From its narrow perspective, they insist it entitles them to continue developing dubious nuclear hardware it denied for years it ever had in defiance of six UN resolutions; au contraire, says the P5+1 – purblind America, a supine UK, the occasionally feisty French, scheming Russia and China, plus Germany – who claim they’ve rolled Iran back in exchange for easing financial manacles.

But, without digging deep into the nitty-gritty, here’s how one, independent US foreign policy analyst explained it, ‘Iran will get to pocket billions in [sanction] relief, use the funds to stabilize its economy, bolster its nuclear program and fund its global terror network.’

Indeed, that sentiment was echoed by Iranian Foreign Minister, Mohammed Javad Zarif, who said the deal – ‘cave-in’ is more apt – represented ‘a big success for Iran.’

Underlining victory, he told Iran’s parliament last week that work would even continue on the Arak heavy water, plutonium plant in direct contravention of the P5+1 agreement.

But was it ever going to be anything than thus?  Short answer: No.

Because President Obama’s skewered vision of Western foreign policy has tilted 180 degrees on its axis in favour of opponents, not proponents.

Admittedly, especially in the Cold War era, some ‘friends’ – Chinese nationalist warlord, Chiang Kai-shek, the Shah of Iran and, briefly, Saddam Hussein spring to mind – were not exactly paragons of democratic virtue.

However, this most naïve of US leaders’ belief that he can placate lunatic, Islamic extremists is the most deranged, fanciful gambit of modern times, because they represent a bloc that not only vilifies the West, but has the avowed intention of destroying it.

Simply put, there cannot be a happy accommodation with radical, repressive, expansionist theocrats, who want a new world order based on a 7th Century credo, which defines Western liberalism as decadent, inferior and ungodly.

So an interim deal that’s just a dab on the footbrake of Iran’s headlong rush to tool itself up with nuclear goodies is about as useful as putting a nappy on an elephant.

And the question that shrieks to be answered is: if tough sanctions were working, why shelve them just on the dodgy premise the maverick Iranians – who freely admit they’ve brazenly lied in the past – will keep to a deal they’re already unpicking at the seams?

Meanwhile, in leading the world down Appeasement Avenue, another facet of Obama’s flawed psyche has surfaced: he’s shown he’s not averse to a tad of skulduggery either.

It’s now emerged that his sidekicks held back-channel talks with the Iranians – and, apparently, Hezbollah – for 12 months to slick up the detail, while the perfidious president lied through his pearly teeth to erstwhile allies that all’s well and will end well. Only he neglected to say for whom.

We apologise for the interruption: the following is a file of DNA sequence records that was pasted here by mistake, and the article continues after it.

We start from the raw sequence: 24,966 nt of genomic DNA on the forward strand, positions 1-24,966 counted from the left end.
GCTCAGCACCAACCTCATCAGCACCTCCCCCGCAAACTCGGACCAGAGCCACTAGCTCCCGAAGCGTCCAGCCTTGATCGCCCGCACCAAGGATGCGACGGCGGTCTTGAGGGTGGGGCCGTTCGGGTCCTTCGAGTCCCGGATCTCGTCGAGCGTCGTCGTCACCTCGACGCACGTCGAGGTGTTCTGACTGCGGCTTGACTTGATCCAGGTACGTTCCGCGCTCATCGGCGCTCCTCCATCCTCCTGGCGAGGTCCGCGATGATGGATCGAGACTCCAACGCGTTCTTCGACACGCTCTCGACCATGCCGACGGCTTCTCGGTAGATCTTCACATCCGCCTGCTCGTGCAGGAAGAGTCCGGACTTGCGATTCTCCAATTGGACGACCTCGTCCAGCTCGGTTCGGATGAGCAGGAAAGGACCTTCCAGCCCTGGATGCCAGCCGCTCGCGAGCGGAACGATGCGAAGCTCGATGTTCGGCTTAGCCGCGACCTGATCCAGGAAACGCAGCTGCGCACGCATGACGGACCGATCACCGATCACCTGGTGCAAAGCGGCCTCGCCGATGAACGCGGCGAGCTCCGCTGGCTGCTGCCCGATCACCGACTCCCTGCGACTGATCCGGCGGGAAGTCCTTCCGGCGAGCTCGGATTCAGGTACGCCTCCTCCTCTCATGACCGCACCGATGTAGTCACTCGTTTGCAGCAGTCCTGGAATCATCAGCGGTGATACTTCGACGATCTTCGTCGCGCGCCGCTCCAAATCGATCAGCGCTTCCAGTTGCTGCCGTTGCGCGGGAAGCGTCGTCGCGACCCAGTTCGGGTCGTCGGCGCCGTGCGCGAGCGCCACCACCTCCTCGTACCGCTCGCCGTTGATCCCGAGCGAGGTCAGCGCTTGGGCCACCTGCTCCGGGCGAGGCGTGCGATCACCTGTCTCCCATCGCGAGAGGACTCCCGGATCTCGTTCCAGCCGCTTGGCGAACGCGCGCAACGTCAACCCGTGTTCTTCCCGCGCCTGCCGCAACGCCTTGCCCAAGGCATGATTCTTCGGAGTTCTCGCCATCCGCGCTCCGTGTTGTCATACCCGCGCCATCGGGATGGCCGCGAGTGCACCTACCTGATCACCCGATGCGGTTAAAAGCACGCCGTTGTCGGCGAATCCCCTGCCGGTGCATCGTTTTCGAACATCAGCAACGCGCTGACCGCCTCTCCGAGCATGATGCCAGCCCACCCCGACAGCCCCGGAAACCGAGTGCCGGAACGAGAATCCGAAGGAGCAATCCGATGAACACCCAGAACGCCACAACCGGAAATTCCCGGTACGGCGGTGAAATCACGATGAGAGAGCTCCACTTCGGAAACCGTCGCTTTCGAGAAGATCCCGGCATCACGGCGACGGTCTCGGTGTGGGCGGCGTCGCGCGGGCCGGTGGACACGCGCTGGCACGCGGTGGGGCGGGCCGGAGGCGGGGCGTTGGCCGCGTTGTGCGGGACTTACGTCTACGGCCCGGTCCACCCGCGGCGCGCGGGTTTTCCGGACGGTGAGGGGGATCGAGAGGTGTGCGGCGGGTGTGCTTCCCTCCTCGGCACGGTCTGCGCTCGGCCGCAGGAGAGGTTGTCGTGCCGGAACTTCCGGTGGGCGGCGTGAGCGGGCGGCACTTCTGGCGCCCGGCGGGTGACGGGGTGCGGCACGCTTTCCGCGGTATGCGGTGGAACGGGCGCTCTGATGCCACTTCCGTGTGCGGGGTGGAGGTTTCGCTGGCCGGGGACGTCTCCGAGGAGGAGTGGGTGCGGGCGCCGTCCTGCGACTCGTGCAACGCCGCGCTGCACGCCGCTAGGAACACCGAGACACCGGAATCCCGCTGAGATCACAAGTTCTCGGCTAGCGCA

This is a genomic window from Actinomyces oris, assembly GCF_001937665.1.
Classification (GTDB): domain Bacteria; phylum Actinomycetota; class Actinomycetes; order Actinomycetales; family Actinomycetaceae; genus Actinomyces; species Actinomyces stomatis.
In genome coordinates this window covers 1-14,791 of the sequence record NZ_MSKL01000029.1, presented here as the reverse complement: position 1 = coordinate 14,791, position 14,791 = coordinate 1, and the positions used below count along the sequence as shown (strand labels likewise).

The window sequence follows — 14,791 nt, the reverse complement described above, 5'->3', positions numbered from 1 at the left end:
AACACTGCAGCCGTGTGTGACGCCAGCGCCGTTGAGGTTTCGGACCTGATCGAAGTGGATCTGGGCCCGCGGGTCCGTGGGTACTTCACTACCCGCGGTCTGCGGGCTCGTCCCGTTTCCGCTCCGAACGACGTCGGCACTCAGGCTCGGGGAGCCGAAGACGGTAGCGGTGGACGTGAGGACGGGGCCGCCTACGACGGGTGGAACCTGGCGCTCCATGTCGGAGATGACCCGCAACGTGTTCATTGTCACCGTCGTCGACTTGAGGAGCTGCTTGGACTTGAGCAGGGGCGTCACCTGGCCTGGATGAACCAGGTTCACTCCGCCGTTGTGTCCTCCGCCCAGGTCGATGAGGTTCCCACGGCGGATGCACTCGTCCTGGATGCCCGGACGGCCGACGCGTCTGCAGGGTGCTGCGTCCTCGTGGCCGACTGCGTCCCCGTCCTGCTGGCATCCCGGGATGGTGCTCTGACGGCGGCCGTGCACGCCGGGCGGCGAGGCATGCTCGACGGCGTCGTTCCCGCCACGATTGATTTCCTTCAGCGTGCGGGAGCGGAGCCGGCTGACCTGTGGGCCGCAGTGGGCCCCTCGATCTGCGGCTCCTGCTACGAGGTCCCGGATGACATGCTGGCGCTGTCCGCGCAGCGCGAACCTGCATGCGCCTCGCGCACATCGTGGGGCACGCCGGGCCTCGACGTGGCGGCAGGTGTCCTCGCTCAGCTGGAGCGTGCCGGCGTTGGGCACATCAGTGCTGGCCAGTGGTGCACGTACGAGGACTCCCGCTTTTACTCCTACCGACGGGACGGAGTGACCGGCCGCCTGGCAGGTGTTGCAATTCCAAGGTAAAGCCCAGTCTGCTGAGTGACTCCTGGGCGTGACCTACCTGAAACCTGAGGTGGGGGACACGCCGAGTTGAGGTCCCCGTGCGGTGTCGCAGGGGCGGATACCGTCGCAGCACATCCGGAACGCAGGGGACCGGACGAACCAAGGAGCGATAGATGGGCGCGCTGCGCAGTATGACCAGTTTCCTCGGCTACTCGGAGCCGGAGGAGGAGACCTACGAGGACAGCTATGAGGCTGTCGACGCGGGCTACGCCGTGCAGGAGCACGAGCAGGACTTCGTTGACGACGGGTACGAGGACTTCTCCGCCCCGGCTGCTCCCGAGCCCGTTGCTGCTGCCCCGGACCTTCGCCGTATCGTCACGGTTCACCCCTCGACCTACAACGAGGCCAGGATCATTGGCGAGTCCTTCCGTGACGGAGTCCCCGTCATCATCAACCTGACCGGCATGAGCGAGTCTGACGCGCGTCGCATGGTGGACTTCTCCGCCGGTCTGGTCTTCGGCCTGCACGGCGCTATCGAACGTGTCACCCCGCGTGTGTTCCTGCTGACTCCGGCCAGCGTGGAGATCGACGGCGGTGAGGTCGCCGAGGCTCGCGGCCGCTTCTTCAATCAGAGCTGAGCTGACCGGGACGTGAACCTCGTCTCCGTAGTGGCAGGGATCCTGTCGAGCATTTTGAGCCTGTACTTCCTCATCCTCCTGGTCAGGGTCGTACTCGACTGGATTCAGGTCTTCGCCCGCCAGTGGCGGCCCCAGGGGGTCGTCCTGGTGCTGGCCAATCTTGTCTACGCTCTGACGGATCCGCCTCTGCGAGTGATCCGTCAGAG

REPEAT ROUTE: US negotiator, Wendy Sherman, failed to rein in the North Koreans and fails again with Iran

REPEAT DEFEAT: US negotiator, Wendy Sherman, failed to rein in the North Koreans and fails again with Iran

Students of diplomatic cock-ups will remember how President Bill Clinton once tried to stymie North Korea’s nuclear ambitions in 2001, only to end up being suckered.

Kim Jong Il, the Beloved Leader of the pariah state and, unsurprisingly, a playmate of Iran’s Supreme Leader – don’t these loony despots adore grandiose titles – promised not to produce, test or deploy missiles and halt the export of nuclear technology.

Clinton’s chief coordinator, Wendy Sherman, noted then that Kim ‘appears ready to make landmark commitments’.

Alas, appearances can be deceptive and, predictably, the North Koreans reneged on every promise they made.

Ironically, witless Wendy was tasked by the visionary Obama to reprise her stunning debacle, this time with the Iranians. So, small wonder they’re cock-a-hoop.

Meanwhile, the US President looks still more a busted flush, his credibility holed below the waterline over the humbling, bumbling Middle East shambles created under his watch, while his ratings at home plummet to near-record lows.

At a seminal moment in world history, clearly Obama and his appointees – especially Sherman – are ignorant of the wisdom of Spanish philosopher-poet, George Santayana.

Just for the record, a century ago he wrote, ‘Those who cannot remember the past are condemned to repeat it.’

Why you never find a ‘peacenik’ when you need one (clue: the ‘anti-war’ lobby only picks fights to fit its political agenda)

There’s only one given in warfare and it’s that people get killed, maimed or wounded, mostly minus discrimination between innocent civilian or trained military.

Even the shortest conflict on recent record, the Anglo-Zanzibar War, which broke out at nine a.m. on August 27, 1896, and finished 40 minutes later, claimed 501 casualties.

However, now it seems the debate regarding victims, whether in or out of uniform, has progressed to something bordering on the darkly ridiculous. Because, it’s no longer a simple matter of who war’s grim harvest reaps, but what strikes the deadly blows.

For instance, last week four Western intelligence agencies – the CIA, MI6, France’s SDECE and the Israeli Mossad – confirmed that a ‘red line’ had been crossed in the vicious, internecine Syrian conflict by the use of chemicals, probably the nerve agent, sarin.

This, of course, wouldn’t be the first time such weapons of mass destruction (WMDs) had been used in the Middle East.

They certainly didn’t induce insomnia in Saddam Hussein, after he ordered the gassing of tens of thousands of Kurds in the Iraqi town of Halabja, in 1988, during the Iran-Iraq War. And my guess is they’d get a hero’s reception from Hamas and Hezbollah.

However, under the arcane rules of conflict etiquette, antagonists usually agree to abide by the 1925 Geneva Protocol banning such WMDs.